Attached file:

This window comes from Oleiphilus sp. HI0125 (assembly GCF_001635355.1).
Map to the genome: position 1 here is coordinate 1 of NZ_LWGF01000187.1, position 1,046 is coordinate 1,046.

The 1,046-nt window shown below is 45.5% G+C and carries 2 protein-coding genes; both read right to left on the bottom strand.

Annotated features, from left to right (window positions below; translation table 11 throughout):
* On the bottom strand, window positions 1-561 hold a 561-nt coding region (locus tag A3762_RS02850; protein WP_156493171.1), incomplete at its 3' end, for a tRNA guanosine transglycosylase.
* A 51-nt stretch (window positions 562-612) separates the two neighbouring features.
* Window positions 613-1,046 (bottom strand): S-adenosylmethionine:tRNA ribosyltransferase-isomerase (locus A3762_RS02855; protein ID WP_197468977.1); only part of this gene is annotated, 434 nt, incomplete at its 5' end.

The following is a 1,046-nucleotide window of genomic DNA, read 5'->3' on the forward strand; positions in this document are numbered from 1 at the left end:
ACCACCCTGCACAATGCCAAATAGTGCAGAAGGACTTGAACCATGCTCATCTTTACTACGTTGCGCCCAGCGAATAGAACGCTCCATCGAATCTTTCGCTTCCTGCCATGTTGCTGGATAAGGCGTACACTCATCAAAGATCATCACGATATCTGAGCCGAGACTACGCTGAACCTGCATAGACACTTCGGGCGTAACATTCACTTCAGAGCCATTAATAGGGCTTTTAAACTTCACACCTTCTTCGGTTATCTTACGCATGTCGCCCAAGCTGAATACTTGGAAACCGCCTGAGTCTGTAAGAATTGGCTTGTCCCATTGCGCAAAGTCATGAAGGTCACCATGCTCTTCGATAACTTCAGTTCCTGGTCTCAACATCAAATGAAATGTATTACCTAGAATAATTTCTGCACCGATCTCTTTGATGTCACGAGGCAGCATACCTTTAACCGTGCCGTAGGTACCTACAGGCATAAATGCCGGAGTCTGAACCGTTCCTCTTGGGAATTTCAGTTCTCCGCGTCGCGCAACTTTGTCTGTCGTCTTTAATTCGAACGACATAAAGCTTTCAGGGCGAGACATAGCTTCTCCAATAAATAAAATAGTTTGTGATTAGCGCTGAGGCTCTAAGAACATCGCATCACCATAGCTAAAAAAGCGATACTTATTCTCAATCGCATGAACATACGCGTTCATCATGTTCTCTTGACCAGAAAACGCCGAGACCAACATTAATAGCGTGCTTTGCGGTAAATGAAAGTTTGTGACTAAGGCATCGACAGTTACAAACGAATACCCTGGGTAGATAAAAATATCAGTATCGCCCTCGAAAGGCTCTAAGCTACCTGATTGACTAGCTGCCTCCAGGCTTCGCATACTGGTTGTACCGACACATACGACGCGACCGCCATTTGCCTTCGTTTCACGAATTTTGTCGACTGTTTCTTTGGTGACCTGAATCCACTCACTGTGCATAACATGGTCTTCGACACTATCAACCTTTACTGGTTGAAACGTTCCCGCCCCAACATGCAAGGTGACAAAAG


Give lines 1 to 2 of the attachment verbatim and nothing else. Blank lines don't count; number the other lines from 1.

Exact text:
This window comes from Oleiphilus sp. HI0125 (assembly GCF_001635355.1).
Map to the genome: position 1 here is coordinate 1 of NZ_LWGF01000187.1, position 1,046 is coordinate 1,046.